Mexico City Grapples With Acute Water Shortages, As “Day Zero” Approaches

Unless dramatic steps are taken, one of the world’s largest cities could face “Day Zero” — when supplies of water run so low that government must begin rationing the precious liquid — as early as 2028. 

Many residents of the working class barrio of Azcapotzalco, in the northwestern part of Mexico City, had a very dry Christmas this year. Water stopped flowing to many households on Christmas Day, allegedly the result of an outage of three power stations in an electrical substation that provides power to wells in the neighbourhood. Representatives of Mexico City’s Sacmex Water System said the situation would be resolved in a matter of hours. In the end, it took ten days, and only after local residents had forced the issue, in classic Mexican fashion, by blocking key roads in the neighbourhood.

“They told us they were going to bring us water tankers and that the service would be fully restored the day after,” Paty Pérez, a resident of the area, told the daily newspaper Excelsior. “It is impossible for us to live without water. Azcapotzalco is one of the municipalities that always lacks water; there are elderly people who live on the fourth floor of their buildings who have to carry the water up the stairs.”

It is not just poor neighborhoods that are feeling the effects of Mexico City’s worsening water crisis. Whenever my Mexican wife and I come to her native city (where we are at the moment), we stay in a 13th floor apartment on the edge of the leafy, colorful middle-class barrio of Coyoacan, which is home not only to the Museo de Frida Kahlo but also the former home of Leon Trotsky, both well worth a visit. The apartment belongs to a generous, gregarious septuagenarian Argentinean emigree whom my wife regards as an adopted aunt.

She and her neighbours are also having problems with water. At any moment, particularly in Spring, the supply can suddenly run dry and may not return for a number of hours or even until the next day. This has been happening for many years but it began occurring a lot more frequently when work began, in 2012, on a giant skyscraper complex a few blocks away called Complejo Mitikah. The complex features two office towers, one owned by We Work, both of which are overshadowed by Mitikah tower, a 67-floor apartment building that, once finished, will be Mexico City’s largest residential skyscraper.

The complex is billed as a fully self-contained “vertical city” that will include a giant shopping mall, a supermarket, a private hospital, gyms, swimming pools, boutique restaurants and bars. If the skyscraper’s residents, many of whom will no doubt work from home, would rather not venture out into the city, they won’t have to; just about everything they could possibly want or need is on site.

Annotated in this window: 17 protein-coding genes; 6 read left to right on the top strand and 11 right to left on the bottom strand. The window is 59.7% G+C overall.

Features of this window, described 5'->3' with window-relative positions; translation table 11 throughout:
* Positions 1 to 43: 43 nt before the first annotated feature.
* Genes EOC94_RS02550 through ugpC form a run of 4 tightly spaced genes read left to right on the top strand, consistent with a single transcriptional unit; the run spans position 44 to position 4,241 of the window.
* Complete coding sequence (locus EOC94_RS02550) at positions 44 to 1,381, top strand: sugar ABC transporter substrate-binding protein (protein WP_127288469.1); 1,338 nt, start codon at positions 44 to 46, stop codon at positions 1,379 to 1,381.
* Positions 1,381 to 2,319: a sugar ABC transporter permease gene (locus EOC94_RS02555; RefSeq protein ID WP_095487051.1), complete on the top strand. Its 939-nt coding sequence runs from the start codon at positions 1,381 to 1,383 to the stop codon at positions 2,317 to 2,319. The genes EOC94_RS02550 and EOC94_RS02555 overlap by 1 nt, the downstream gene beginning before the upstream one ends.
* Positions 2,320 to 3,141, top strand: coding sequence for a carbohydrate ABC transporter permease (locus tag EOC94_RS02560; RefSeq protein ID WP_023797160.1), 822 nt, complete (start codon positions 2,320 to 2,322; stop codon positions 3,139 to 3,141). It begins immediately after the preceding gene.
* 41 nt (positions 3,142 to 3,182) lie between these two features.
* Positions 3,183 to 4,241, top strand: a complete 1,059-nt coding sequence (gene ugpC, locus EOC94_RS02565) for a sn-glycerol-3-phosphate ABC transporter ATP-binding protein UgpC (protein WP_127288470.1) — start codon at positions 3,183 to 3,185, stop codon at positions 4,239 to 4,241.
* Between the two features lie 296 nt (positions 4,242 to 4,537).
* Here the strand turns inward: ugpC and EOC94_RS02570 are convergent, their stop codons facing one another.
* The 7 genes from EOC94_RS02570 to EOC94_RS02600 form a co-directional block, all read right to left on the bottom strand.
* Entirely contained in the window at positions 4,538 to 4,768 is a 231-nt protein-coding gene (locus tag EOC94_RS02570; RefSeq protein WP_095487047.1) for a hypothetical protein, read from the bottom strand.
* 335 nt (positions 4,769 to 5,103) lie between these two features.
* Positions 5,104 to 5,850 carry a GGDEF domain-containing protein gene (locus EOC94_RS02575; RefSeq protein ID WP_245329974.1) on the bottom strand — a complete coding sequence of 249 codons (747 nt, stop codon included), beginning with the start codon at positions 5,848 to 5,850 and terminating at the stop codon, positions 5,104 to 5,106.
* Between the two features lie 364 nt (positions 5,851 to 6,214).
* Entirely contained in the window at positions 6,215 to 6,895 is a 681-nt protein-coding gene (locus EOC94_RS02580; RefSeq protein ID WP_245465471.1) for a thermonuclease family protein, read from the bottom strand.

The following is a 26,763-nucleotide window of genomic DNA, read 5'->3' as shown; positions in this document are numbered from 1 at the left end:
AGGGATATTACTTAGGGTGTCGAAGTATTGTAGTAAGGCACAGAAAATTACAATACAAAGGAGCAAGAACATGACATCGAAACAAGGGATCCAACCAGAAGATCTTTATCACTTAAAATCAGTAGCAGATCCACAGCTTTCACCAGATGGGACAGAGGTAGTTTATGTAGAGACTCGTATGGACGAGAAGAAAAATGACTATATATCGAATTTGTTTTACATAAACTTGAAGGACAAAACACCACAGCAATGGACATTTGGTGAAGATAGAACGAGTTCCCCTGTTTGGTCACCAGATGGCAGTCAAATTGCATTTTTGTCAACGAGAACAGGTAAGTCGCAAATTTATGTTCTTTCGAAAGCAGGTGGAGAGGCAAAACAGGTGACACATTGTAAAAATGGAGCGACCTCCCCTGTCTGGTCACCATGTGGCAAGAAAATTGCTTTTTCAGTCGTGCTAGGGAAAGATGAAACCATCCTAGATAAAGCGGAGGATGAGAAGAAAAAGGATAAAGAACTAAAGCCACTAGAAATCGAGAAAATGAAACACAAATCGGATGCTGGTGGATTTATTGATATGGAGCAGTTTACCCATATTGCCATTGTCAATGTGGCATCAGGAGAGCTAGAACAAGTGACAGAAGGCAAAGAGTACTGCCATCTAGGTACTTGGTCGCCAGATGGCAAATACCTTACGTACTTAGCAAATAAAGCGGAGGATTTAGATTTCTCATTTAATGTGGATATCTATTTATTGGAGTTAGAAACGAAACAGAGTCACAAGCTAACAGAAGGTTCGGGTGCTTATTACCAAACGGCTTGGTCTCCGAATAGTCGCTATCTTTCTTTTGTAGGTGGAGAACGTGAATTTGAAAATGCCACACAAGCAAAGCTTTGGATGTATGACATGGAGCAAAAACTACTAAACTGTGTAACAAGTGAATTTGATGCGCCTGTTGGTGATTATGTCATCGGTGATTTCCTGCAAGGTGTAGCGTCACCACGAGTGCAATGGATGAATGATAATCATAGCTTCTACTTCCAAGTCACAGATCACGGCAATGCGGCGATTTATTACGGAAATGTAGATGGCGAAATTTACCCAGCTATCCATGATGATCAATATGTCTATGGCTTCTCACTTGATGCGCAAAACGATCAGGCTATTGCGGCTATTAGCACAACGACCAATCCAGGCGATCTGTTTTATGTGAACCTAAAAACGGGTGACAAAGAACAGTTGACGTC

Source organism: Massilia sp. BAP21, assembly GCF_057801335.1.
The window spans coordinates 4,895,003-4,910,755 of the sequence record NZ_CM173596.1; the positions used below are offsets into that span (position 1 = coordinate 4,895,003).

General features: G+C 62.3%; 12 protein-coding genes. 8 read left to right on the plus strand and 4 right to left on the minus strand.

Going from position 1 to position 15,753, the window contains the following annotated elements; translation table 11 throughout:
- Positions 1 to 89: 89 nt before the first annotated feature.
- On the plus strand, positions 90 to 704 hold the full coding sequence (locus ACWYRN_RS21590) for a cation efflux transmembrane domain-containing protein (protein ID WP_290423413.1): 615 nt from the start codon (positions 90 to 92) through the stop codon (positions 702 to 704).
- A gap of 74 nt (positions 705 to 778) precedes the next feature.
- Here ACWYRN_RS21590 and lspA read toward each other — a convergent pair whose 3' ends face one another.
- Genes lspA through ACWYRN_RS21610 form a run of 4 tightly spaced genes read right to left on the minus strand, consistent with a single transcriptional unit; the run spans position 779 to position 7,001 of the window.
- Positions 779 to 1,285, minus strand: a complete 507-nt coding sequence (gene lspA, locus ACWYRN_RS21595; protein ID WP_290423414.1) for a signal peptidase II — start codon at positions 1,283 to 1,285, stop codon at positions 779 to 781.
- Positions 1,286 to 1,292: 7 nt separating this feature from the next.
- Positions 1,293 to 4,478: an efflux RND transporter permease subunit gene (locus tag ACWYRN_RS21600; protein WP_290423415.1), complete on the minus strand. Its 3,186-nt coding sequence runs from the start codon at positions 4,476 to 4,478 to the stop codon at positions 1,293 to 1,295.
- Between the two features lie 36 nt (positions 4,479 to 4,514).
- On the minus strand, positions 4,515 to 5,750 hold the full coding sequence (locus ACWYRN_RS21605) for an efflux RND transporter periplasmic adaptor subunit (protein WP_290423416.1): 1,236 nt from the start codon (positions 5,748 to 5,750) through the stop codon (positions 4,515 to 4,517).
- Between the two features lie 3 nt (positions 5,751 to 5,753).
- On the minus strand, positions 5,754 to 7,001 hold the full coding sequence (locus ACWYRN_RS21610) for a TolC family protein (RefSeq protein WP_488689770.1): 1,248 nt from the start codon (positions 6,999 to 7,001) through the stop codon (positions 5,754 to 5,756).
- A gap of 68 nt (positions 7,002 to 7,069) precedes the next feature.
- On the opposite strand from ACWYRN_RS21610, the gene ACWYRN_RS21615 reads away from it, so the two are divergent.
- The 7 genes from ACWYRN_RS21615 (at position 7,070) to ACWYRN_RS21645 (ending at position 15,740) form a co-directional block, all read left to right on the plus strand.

Naturally, the complex has massively increased the demand for water in the local neighborhood, but it is other local residents that are paying the price. More and more often, the underground water tanks that serve nearby residential buildings are running dry. This is particularly true in Springtime, just before Mexico’s rainy season begins. It can take hours or in extreme cases even days before water tankers arrive to refill the tanks. On public holidays or over long weekends the government can sometimes cut off water to residents in order to carry out much-needed maintenance work.

Two Dry Years

Mexico has suffered two consecutive years of low rainfall. The situation was already severe in April 2021. As an article in El País noted in May, “surviving the dry season depends in large part on how much water has been accumulated during the wet months”:

“In 2020, the rains were not sufficient to fill all of the country’s network of dams and now, as a consequence, of the 210 biggest in Mexico, more than half are at less than 50% of their capacity. Furthermore, 61 are at critical levels at less than 25% capacity, mostly in northern and central Mexico.”

Mexico is no stranger to water crises. In 1996 and 2011 the country suffered severe droughts but as the El País article points out, lessons were not learnt. It is also true that Mexico has not exactly taken care of its precious water resources. Mexico City itself lies in the heart of a region called Valley of Mexico that was once home to a vast network of lakes. Located in the Trans-Mexican Volcanic Belt, the valley contains most of the Mexico City Metropolitan Area, as well as parts of four neighbouring states: the State of Mexico, Puebla, Hidalgo and Tlaxcala.